Sunday, January 12, 2014

Ramen Face Off in Kyoto Station : Part 4 Menya Iroha, Toyama Black Ramen from an Iron Chef

Did I save the best for last?  Rushing to cram in one more ramen bowl before I left Kyoto, I still had five shops to choose from.  I decided on Menya Iroha -- famous for Toyama black ramen.  This is the reigning Ramen champion, having won best in the Tokyo Ramen show for three years straight.

I had an early dinner to prepare myself for a late night ramen run.  Ramen Koji closes at 9:30 p.m. and I got there just before 9, just before last orders were called.  Note the big poster at the door showing Iron Chef Chen with his special concoction for Menya Iroha.

I can't read Japanese but it seems that the best seller for Menya Iroha is their black ramen.  This is a lighter pork and dashi based broth with a dark colour -- which is derived from the special soy sauce that is used as its flavouring.  The "black" ramen comes with the traditional negi or japanese scallions, chashu, green onions, ajitama eggs and bamboo shoots.  The menu board features the popular ramen partner, gyoza plus side dishes such as extra eggs, rice, negi and chashu slices.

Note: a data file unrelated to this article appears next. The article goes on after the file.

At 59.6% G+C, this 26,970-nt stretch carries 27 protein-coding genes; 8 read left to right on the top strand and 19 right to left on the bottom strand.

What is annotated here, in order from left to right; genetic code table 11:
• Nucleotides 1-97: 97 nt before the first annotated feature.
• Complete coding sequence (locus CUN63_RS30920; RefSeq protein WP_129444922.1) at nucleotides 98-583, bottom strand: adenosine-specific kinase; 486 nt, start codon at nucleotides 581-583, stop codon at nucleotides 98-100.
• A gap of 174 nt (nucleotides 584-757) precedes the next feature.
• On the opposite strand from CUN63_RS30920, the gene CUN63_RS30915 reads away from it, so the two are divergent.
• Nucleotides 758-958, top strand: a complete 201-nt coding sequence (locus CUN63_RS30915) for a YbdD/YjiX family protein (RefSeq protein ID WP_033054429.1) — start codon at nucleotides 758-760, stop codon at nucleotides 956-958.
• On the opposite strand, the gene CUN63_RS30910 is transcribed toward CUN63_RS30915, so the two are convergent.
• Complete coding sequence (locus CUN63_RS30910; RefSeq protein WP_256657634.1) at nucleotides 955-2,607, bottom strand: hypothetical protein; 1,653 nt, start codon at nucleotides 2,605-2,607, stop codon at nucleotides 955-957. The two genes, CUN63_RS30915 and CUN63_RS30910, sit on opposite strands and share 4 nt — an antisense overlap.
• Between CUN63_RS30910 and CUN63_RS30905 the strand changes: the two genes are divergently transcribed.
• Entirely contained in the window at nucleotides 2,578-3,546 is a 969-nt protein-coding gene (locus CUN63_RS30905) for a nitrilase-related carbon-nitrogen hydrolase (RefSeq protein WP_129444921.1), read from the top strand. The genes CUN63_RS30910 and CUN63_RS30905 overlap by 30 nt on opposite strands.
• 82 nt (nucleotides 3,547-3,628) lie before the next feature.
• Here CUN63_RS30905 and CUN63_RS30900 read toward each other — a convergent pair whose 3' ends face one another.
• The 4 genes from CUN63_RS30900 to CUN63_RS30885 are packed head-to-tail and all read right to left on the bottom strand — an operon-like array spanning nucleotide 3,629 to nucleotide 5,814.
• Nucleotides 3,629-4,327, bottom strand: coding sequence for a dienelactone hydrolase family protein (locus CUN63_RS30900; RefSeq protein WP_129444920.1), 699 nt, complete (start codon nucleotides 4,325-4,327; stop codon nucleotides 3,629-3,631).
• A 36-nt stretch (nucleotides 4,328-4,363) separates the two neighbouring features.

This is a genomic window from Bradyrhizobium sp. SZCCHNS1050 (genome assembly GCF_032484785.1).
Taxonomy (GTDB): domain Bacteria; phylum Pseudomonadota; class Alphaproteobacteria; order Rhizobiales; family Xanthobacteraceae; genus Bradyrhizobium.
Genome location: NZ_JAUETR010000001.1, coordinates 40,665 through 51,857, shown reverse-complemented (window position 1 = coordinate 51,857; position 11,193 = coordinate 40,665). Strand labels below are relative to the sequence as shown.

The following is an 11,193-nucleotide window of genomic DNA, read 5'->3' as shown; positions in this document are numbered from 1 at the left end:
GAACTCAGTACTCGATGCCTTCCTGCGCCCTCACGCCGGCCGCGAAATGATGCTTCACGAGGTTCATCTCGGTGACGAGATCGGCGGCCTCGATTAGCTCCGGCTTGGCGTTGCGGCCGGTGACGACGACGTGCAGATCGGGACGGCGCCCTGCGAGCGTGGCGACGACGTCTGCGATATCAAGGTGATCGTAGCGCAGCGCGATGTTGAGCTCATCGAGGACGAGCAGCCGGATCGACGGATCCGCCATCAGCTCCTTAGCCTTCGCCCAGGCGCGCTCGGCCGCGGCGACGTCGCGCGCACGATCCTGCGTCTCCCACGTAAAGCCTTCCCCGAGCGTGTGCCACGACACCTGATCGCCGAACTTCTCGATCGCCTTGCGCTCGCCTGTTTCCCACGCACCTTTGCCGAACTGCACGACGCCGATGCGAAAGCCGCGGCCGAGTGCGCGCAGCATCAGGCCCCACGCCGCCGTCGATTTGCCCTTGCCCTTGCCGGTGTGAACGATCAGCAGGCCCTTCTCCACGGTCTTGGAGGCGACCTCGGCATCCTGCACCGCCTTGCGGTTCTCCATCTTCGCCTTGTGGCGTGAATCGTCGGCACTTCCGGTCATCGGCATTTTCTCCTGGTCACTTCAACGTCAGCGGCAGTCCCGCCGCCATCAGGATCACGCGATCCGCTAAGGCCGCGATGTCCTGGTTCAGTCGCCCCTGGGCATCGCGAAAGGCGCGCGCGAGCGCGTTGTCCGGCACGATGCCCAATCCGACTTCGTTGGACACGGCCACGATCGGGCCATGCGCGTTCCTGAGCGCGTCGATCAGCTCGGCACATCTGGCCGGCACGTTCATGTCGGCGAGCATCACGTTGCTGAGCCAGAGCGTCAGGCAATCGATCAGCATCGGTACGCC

Since I time my visit just before the call for last order, there are just a few of us ramen die hards slurping over our bowls.  I see a strange and not familiar sight -- dirty and used bowls are left on the tables -- another sure sign that they are no longer expecting new customers and are just about to close.

It's fun to watch the chef as he prepares my bowl of ramen.  Not to so fun to sit beside all these dirty bowls that have been left on the counter top right beside me.

I am not too fond of shoyu based ramen so I pass on the best seller and instead opt for the "white prawn" ramen.  The broth is light and clear and there are dried white shrimp shells on top of the chashu slices.  The aroma is redolent of dried shrimp, and gives off a very appetising smell.

 The "white prawns" are just dried shells -- no meat inside.  The shells are thin and easy to chew and complement the rest of the ingredients very well.  I thought it would be salty, because of the white shrimp and the strong aroma but the broth was subtle and easy on the palate.  The chashu slices were also very succulent -- tender and yet not mushy.  The ajitama egg yolks were not as soft or runny as I would like but other than that -- it was a perfect bowl!
A perfect ending to my Ramen Face Off at Ramen Koji, Kyoto Station!

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